Nathan Bivans – 00:17:24: Yeah, and honestly, I think we’re relatively early on for a lot in a lot of markets. So if you went and tried to write regulation now, you’d almost certainly be wrong and you’d probably end up killing some really good ideas that would have worked out just because you didn’t consider them properly in regulation. I mean, as an example, for years, when we first started doing wireless, just wireless emergency stops, we would have undoubtedly in every trade show we’d go to, a number of people come up and say, you can’t do that. And we’d say, well, no, you can. It just depends what standard you look at because we were completely compliant and I could prove all of the requirements to the standards for core functional safety, and the calculations for undetected error rates and some of the communication requirements for safety communication networks, all that stuff we could prove. But then there was like, I think an RiA standard for Robotics that said, e-stops can’t be wireless. And why did it say that? Well, at the time people were doing stuff like just putting a button on wifi and saying it was an e-stop. Well, that’s not good enough. So they said, they took the big hammer approach and said, oh, you can’t do this wirelessly when in reality it’s just, you have to do it properly. Now that’s obviously been changed, but it’s easy to overreach because you just don’t know enough really when you’re doing those regulations. So there’s a balance there and I don’t know that you ever strike it perfectly, but I do think I’m seeing the right discussions going on right now. So I’m hopeful that we’re going to land in the right place.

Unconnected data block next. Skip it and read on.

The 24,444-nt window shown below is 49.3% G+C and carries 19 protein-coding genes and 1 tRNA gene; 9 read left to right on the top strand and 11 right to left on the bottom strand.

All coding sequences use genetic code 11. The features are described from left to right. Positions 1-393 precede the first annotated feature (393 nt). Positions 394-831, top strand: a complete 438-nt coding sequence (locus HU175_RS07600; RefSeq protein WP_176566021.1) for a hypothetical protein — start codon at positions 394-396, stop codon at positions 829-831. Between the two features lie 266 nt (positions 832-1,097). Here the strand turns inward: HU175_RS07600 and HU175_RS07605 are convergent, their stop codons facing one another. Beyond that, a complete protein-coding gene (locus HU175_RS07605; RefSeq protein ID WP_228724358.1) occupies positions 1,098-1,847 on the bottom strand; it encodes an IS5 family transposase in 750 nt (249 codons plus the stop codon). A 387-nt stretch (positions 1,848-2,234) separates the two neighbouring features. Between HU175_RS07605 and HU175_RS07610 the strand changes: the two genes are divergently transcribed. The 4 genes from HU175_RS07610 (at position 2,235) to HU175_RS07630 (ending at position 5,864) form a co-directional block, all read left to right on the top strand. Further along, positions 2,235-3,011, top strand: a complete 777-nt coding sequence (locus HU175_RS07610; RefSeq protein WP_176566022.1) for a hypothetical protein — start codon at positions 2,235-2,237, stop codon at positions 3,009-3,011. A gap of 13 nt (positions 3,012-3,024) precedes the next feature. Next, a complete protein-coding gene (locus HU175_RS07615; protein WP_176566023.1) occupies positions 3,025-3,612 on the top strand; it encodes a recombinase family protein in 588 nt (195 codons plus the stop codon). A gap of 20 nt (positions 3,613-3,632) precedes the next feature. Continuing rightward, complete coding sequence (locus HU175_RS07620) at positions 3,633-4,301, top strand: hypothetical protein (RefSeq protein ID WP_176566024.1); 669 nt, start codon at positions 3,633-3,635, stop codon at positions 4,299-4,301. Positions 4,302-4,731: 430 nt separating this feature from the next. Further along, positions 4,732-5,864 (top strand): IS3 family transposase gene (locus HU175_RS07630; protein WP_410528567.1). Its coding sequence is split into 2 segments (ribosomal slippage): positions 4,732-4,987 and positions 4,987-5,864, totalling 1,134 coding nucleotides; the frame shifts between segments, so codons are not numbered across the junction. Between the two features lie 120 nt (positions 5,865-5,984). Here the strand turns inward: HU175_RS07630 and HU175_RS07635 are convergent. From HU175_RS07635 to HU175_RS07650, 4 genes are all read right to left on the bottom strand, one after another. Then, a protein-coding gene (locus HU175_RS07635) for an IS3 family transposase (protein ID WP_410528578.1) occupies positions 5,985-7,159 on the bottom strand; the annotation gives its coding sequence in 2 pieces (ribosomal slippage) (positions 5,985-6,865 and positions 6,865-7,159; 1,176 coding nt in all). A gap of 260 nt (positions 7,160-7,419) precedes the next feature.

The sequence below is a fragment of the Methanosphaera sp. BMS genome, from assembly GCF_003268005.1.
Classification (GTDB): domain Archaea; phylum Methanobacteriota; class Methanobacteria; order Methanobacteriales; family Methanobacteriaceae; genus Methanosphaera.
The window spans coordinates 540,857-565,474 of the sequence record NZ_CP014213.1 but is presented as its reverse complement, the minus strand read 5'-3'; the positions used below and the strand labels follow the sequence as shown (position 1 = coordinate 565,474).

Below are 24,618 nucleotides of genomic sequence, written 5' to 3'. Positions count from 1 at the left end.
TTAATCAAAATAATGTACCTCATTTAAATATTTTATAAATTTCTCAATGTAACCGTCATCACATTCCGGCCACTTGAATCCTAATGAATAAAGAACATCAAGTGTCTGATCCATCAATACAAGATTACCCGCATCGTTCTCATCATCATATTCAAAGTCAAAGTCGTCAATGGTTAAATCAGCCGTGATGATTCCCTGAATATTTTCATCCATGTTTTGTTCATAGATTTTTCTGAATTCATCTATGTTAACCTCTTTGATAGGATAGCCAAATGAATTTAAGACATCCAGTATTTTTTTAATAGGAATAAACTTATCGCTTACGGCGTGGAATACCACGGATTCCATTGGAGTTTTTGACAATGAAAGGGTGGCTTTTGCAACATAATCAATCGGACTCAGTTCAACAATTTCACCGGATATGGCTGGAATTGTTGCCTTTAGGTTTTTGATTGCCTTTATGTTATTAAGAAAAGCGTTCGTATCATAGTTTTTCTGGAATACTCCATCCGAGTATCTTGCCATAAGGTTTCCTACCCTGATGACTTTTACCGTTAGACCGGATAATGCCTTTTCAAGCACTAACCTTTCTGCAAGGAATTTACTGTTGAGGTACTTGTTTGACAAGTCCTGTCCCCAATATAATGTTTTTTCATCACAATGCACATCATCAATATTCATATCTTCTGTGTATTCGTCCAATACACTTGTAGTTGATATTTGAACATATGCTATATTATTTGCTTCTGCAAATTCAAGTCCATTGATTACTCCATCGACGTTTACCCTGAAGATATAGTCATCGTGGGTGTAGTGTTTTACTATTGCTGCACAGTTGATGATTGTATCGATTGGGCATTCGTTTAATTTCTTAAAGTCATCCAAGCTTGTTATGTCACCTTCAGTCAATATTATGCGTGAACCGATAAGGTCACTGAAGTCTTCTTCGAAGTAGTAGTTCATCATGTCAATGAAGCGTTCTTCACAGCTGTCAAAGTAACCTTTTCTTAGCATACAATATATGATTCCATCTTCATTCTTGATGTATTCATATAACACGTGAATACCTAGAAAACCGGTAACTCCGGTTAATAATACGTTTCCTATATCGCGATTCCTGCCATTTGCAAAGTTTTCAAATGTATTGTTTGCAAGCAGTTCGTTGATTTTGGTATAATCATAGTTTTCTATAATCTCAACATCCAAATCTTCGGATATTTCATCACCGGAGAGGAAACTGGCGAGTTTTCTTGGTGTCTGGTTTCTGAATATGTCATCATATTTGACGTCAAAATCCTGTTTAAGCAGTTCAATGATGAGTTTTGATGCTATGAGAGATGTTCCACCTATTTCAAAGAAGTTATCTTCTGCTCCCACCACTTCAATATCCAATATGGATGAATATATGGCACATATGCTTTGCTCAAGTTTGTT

Jeff Dance – 00:19:02: Thank you. As we think about AI and Robotics can go hand in hand, that might be part of the definition of the future of what a Robot is, some intelligence, and I know that gets bundled with AI, but the rapid rise in Generative AI and how that can impact Robotics, given that you can have not just a library of visual images or library of text-based model, but also visual models that can help Robots see and identify things even better, but also a library of control movements that could translate and combine with the visual model when you start thinking about a series of steps. It just seems like the Generative AI, AI is going to keep pushing Robots forward, and how do you see that affecting safety? Are you more concerned? Are you just like, okay, now this is really going to raise the need for more safety? What are your thoughts?